space probe

The Columbia Encyclopedia, 6th ed.

space probe

space probe, space vehicle carrying sophisticated instrumentation but no crew, designed to explore various aspects of the solar system (see space exploration). Unlike an artificial satellite, which is placed in more or less permanent orbit around the earth, a space probe is launched with enough energy to escape the gravitational field of the earth and navigate among the planets. Radio-transmitted commands and on-board computers provide the means for midcourse corrections in the space probe's trajectory; some advanced craft have executed complex maneuvers on command from earth when many millions of miles away in space. Radio contact between the control station on earth and the space probe also provides a channel for transmitting data recorded by on-board instruments back to earth. Instruments carried by space probes include radiometers, magnetometers, and television cameras sensitive to infrared, visible, and ultraviolet light; there also may be special detectors for micrometeors, cosmic rays, gamma rays, and solar wind. A probe may be directed to orbit a planet, to soft-land instrument packages on a planetary surface, or to fly by as close as a few thousand miles from one or more planets. The particulars of trajectory and instrumentation of each space probe are tailored around the mission's scientific and technological objectives; the data provided by a single space probe may require months or even years of analysis. Much has been learned from probes about the origins, composition, and structure of various bodies in the solar system. Scientists trying to understand the earth's weather by constructing theoretical models of global weather systems make use of the knowledge that is gained concerning the atmospheres and meteorology of the planets. Because conditions on other planets are simpler than on earth, scientists can check each of their hypotheses separately in isolation from complicating factors.

The earliest space probes in the U.S. space program were the Mariner series, which investigated Mars, Venus, and Mercury, and the Pioneer series, which explored the outer planets. Pioneer 10 was the first human-made object to entirely escape the solar system. Several Viking space probes voyaged to Mars in the late 1970s, mapping the planet and searching for life. The Voyager probes, launched in 1977, returned spectacular photos and data from brushes by Jupiter, Saturn, Uranus, Neptune, and their moons, and have continued toward the outer limits of the heliosphere, where the effects of the sun's solar wind interact with the interstellar magnetic field. The Magellan spacecraft succeeded in orbiting Venus in 1990, returning a radar map of the planet's hidden surface. The Japanese probes Sakigake and Suisei and the European Space Agency's (ESA) probe Giotto both rendezvoused with Halley's comet in 1986, and Giotto also came within 125 mi (200 km) of the nucleus of the comet Grigg-Skjellerup in 1992. The U.S. probe Ulysses returned data about the poles of the sun in 1994, and the ESA Solar and Heliospheric Observatory (SOHO) was orbited in 1995. Launched in 1989, the Galileo spacecraft followed a circuitous route that returned data about Venus (1990), the moon (1992), and the asteroids 951 Gaspra (1991) and 243 Ida (1993) before it reached Jupiter in 1995 and sent a small probe into the Jovian atmosphere to study its composition. Over the next eight years it orbited Jupiter 35 times, returning data about the planet's atmosphere and also about Jupiter's largest moons, Io, Ganymede, Europa, and Callisto. The joint U.S.-ESA mission Cassini, launched in 1997, began exploring Saturn and some of its moons in 2004 and deployed the lander Huygens on the surface of Saturn's moom Titan. The Mars Pathfinder and Mars Global Surveyor, both of which arrived at the red planet in 1997, were highly successful, the former in analyzing the Martian surface and the latter in mapping it. Both the Mars Climate Orbiter and Mars Polar Lander, however, were lost upon their arrival at Mars in 1999, setting NASA's Mars exploration program back by at least two years. In 2003 the ESA's Mars Express achieved orbit around Mars, and although its Beagle 2 lander proved unsuccessful, the orbiter returned data on the planet. NASA's Spirit and Opportunity rovers landed on the planet shortly afterward in early 2004. In 2008 NASA's Phoenix lander touched down in the planet's north polar region, and in 2012 the NASA rover Curiosity landed near the equator.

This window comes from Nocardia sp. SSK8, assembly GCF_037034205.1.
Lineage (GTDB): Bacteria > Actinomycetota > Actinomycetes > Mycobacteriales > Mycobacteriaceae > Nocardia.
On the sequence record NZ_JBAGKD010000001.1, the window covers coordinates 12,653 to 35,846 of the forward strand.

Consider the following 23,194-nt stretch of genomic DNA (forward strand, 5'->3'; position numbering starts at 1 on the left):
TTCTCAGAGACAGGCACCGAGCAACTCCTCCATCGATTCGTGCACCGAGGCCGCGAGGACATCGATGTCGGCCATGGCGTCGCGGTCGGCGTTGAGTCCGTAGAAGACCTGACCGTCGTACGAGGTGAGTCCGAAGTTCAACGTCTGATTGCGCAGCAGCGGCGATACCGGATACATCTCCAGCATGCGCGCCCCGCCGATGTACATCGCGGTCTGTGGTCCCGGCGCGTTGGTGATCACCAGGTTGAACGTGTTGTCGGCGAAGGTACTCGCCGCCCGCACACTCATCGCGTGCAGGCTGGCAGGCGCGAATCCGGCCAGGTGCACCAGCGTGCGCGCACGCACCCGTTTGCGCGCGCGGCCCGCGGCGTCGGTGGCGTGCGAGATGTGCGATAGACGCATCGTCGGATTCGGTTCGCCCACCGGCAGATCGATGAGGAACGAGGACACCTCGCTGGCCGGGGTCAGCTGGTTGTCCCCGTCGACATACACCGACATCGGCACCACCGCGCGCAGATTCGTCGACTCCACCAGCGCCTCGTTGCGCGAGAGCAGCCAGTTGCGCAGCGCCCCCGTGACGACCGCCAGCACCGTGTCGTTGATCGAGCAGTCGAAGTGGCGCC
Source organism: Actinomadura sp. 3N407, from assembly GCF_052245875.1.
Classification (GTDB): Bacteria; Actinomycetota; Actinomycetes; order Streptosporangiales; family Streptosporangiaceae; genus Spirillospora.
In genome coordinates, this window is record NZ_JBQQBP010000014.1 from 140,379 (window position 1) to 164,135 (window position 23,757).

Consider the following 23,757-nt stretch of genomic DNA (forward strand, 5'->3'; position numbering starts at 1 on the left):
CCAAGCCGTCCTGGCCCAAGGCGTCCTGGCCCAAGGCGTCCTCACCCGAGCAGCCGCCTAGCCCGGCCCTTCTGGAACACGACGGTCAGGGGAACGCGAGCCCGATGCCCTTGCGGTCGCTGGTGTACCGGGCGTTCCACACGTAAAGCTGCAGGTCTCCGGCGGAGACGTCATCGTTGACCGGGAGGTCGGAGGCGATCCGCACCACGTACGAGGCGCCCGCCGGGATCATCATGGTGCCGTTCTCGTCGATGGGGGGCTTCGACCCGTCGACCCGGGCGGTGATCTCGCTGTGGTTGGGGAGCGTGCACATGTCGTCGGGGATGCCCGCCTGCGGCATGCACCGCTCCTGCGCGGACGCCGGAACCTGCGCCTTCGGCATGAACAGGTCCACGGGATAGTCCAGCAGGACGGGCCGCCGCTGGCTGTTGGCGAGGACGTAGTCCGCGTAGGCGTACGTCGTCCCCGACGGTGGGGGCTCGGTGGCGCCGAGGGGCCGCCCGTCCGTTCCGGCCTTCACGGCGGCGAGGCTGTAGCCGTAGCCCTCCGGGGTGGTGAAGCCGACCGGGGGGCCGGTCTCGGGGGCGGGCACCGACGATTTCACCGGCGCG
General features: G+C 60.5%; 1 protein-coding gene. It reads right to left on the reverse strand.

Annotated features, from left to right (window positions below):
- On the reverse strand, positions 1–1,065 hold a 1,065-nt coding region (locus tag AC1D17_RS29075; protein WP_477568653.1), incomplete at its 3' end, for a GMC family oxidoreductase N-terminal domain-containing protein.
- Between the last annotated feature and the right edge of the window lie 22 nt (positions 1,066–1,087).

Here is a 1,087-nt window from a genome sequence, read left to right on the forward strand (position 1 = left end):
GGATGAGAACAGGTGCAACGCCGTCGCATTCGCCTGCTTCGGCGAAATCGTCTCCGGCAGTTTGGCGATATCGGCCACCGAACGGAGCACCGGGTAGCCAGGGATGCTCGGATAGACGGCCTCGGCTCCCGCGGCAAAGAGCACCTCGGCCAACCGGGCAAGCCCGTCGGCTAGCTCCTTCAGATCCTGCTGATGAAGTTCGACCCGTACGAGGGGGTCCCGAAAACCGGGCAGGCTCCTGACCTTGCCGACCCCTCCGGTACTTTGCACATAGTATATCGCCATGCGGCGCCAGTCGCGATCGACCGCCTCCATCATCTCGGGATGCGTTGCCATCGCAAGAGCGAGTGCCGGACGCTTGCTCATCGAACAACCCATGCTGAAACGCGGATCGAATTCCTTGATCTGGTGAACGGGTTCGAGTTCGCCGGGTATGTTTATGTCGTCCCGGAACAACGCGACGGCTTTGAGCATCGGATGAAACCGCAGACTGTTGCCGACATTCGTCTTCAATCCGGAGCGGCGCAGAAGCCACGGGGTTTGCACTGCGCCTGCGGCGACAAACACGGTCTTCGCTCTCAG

The NEAR (for Near Earth Asteroid Rendezvous)-Shoemaker probe returned data about the asteroid Mathilde as it flew by in 1997 and the asteroid Eros as it orbited it in 1999 and 2000 and then landed on its surface in 2001, returning unparalleled data about a minor planet. Other probes have since studied asteroids, including ESA's Rosetta, Japan's Hayabusa, which returned with samples of the asteroid Itokawa in 2010, and NASA's Dawn, which orbited and studied Vesta (2011–12) and Ceres (2015–). In 2014, Rosetta, which had also conducted a flyby of Mars (2007), went into orbit around Comet 67P. The first space probe to orbit a comet, Rosetta also deployed a lander on the comet. Messenger, launched by NASA in 2004, became in 2011 the first space probe to orbit Mercury, and continued to study Mercury until its mission ended in 2015; it also made flybys of Venus (2006–7) and Mercury (2008–9).

See W. E. Burrows, Exploring Space (1990); R. D. Launius et al., NASA and the Exploration of Space (1998); D. Fischer, Mission Jupiter: The Spectacular Journey of the Galileo Space Probe (1999); J. Kluger, Journey beyond Selene: Remarkable Expeditions past Our Moon and to the Ends of the Solar System (1999); S. J. Pyne, Voyager: Seeking Newer Worlds in the Third Great Age of Discovery (2010).

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